Daniella Elza lives in Vancouver. This is her website: http://strangeplaces.livingcode.org
Fugitive: given to or in the act of running away; moving from place to place; fleeting (OED).
Symmetry: agreement in dimensions, due proportion.
Symmetry "pleases/ the eye," but "barely." The certainty that symmetry provides -- everything has its due proportion, there is order in the universe—is soon, almost necessarily, followed by a bigger, more inescapable certainty: we die. Our graves trace the same motif, they "line up/precisely neatly" (lines 6-7) Our "bones," our "ashes/so precise." It "hurts (to know." And, yet, we find some comfort in symmetry. It exists beyond us: "symmetry is where I will go/when I die" (1-2). A statement of fact. Facts are comforting. They have their due proportion, "the way/precisely," "so precise/it hurts"(16), because symmetry is also death. We can arrange graves and bones, but they remain dead, even if the arrangement is beautiful to the eye. But the eye can also be alive. Our inner vision—our imagination—has the power to transcend our finite physical existence. In Elza's poem, the vision is Platonic. The world that appears to our senses is only a copy of a more "real" and perfect realm of forms or ideas that are eternal and changeless— not unlike symmetry.
Elza's vision in this poem, however, is far from changeless: it is dynamic, unpredictable. Elza conveys this dynamism by breaking up the lines and creating three not-quite-symmetrical word columns, a pattern that frees our eyes— "the eye/regimented"— to roam freely across the page, tracing new arrangements from left to right, from top to bottom, across the page, moving up and down, from word to word, fragment to fragment, sentence to sentence. Read in this way, the poem becomes a chessboard, our eyes moving the pieces to create surprising combinations. Line 8 reveals aphorism: "not to waste any time is no challenge to the mind." There are also some Beckettian moments (I see Beckett everywhere): in the third column: “I will go/it pleases/in a way/what is" reminds me of Beckett's characters, so stoic in the face of death, yet so chatty, everything has to be processed through language, in the mind, "to the mind. /any space. the bones. with the eye."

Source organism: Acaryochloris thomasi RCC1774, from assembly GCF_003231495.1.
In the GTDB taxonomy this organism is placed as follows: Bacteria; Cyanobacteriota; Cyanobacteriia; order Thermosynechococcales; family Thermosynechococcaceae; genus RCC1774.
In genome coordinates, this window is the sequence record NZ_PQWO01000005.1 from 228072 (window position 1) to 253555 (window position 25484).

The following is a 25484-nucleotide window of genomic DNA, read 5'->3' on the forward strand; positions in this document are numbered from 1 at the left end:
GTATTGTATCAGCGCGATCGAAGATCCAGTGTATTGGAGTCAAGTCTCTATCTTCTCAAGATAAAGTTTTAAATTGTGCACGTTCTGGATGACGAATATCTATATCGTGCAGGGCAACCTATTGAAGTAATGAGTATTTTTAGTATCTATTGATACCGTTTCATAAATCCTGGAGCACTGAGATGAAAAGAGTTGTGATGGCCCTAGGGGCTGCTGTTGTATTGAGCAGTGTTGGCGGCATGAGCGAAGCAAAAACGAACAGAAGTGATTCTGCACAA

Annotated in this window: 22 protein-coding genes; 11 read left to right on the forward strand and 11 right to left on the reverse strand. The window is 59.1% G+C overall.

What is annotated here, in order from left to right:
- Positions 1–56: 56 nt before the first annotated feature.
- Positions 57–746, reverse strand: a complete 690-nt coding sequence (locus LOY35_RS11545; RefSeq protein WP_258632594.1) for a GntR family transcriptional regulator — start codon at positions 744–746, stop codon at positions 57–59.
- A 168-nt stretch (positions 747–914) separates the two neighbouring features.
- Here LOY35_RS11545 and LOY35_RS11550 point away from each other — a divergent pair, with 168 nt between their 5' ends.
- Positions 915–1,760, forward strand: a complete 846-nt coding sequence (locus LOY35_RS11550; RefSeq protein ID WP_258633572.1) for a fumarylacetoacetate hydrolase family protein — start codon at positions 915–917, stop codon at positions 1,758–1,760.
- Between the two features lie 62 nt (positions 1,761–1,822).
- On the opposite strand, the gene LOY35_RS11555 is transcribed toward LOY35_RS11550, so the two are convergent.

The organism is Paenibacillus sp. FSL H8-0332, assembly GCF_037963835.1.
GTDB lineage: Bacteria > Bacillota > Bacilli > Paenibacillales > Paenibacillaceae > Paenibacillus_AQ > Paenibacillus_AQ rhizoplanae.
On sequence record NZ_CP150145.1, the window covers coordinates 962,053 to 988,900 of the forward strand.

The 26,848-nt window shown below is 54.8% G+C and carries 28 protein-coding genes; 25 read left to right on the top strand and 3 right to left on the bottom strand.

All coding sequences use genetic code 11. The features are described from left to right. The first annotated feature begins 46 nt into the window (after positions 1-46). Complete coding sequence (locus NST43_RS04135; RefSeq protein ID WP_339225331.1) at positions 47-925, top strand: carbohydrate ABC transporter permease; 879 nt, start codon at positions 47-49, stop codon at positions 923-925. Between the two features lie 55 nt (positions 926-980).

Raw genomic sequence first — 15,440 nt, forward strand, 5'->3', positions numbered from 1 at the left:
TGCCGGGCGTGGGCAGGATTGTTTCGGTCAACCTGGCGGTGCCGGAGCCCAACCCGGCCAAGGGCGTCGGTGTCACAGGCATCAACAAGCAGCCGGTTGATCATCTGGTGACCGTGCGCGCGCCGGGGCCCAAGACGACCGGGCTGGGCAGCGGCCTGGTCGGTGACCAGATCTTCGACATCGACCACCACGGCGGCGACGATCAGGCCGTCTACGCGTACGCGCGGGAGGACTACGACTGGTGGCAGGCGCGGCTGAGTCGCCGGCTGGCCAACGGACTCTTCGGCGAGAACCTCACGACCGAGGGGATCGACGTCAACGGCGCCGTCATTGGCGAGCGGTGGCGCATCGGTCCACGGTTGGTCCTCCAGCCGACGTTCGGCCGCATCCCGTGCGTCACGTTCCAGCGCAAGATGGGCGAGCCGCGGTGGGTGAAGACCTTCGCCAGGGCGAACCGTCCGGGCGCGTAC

I realize I am playing with the language of the poem, "busy re-arranging the bones" (line 11), these "bones" that have escaped their symmetrical "graves," the container of traditional poetic form, to roam free for a little longer, meandering, divagating, taking unexpected turns, having some fun, I hope. It must get boring, "the way graves line up" (line 6).
And I think about the reviewer's words again, "Daniela Elza shapes an unusual format to convey the fugitive nature of words"—not to contain but to convey, to give expression to the impermanent and changeable nature of language. Poetic form, by definition, seeks to give shape to the flow of language. Elza's poetic shapes, with their gaps and discontinuities, their unusual line breaks, their idiosyncratic use of typographic marks and their tendency to group words in new and strange combinations, are designed not only to convey the "fugitive nature" of language but also to "re-align" the way we see. After all, there is no escape from "symmetry," that much we know. But we can choose to look at it in a new and surprising way. That much she knows.